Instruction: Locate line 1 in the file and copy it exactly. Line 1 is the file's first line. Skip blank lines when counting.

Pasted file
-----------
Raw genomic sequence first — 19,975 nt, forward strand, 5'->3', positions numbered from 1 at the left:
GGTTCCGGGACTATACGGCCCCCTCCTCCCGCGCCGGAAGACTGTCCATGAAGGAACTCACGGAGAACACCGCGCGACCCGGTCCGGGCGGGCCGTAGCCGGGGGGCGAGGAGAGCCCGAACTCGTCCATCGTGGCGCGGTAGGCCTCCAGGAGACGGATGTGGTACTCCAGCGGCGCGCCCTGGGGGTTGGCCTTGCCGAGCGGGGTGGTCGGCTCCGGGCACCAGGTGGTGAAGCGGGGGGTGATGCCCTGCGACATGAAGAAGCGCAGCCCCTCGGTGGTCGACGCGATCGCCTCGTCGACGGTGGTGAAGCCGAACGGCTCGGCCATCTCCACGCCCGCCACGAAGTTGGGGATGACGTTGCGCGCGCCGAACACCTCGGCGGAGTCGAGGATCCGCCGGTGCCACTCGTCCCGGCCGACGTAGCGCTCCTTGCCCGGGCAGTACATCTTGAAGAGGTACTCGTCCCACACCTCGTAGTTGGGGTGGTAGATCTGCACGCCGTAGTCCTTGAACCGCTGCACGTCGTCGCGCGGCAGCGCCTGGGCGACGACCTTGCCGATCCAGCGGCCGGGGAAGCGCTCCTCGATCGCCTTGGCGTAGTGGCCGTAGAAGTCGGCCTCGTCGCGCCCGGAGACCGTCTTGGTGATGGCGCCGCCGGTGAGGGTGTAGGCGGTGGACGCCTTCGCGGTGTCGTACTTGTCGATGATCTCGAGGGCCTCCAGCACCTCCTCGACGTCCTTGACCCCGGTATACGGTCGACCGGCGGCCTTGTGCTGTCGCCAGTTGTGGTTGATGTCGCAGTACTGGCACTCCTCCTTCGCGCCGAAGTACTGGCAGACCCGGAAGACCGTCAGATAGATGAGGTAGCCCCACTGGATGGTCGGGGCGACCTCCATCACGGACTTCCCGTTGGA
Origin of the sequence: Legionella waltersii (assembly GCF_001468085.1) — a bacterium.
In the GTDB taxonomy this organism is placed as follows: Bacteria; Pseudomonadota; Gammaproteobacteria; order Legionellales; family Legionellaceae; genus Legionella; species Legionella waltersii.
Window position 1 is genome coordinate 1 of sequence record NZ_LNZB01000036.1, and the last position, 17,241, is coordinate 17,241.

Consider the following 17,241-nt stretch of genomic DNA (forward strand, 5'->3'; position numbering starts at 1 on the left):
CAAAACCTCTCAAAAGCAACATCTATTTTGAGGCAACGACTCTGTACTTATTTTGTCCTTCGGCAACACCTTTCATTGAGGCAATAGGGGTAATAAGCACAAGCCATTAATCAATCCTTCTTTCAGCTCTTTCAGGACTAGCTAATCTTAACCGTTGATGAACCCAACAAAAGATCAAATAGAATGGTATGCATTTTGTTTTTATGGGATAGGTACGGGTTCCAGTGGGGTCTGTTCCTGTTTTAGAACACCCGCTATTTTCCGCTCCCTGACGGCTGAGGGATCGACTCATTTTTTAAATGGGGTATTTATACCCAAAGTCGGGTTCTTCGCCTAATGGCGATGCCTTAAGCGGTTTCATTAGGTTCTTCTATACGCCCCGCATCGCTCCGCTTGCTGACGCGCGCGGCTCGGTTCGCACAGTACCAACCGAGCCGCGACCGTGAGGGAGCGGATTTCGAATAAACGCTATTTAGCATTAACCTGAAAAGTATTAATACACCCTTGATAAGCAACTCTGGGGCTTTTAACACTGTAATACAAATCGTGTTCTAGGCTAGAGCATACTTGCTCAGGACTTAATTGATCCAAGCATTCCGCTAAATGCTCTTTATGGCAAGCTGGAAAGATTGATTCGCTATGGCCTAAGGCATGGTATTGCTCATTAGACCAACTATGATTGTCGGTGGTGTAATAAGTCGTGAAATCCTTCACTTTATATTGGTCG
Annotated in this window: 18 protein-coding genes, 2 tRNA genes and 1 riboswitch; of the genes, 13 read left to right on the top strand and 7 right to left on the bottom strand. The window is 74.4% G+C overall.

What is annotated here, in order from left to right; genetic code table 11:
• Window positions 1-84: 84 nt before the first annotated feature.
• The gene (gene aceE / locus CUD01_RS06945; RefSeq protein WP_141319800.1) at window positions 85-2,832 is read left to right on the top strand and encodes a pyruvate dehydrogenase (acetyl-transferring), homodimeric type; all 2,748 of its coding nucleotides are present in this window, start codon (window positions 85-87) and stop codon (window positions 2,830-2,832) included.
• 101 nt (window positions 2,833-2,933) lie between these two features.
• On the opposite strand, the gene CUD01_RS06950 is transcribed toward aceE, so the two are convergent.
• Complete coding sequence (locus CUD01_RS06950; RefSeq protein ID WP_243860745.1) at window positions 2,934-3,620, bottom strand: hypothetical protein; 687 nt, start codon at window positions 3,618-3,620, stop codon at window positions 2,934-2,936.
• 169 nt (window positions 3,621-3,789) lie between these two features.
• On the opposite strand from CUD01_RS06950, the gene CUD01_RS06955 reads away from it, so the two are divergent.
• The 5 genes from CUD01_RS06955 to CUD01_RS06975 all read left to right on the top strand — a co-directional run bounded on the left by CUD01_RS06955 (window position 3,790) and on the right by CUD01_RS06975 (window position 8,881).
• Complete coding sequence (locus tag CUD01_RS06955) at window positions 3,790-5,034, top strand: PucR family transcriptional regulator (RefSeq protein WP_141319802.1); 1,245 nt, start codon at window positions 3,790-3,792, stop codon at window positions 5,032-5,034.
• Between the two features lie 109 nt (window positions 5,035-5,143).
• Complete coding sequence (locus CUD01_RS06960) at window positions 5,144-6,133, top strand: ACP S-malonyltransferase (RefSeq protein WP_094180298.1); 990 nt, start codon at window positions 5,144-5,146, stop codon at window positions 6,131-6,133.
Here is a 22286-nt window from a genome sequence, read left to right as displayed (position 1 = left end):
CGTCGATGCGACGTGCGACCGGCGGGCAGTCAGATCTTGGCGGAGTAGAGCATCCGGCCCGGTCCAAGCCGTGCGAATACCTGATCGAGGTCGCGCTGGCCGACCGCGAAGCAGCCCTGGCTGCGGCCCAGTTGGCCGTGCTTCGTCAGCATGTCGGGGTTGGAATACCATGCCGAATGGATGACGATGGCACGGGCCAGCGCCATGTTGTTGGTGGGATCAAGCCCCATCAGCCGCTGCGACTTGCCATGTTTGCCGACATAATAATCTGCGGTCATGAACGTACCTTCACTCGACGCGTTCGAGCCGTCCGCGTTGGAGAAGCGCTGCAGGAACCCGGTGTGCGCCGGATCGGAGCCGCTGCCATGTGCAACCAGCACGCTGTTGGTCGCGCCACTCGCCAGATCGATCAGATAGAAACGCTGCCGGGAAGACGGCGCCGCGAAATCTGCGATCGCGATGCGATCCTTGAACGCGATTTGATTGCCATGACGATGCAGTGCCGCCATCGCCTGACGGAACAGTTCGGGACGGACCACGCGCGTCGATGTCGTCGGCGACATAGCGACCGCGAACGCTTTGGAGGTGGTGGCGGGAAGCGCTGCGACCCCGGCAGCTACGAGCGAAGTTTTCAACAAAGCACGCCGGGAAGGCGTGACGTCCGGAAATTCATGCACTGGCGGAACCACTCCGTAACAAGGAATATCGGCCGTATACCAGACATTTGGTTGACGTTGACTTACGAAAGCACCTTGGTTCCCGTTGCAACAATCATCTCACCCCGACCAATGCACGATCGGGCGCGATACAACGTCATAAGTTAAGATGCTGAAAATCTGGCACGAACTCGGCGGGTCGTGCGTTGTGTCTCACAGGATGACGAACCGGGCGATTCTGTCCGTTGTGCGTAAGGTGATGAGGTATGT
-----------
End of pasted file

Raw genomic sequence first — 19,975 nt, forward strand, 5'->3', positions numbered from 1 at the left: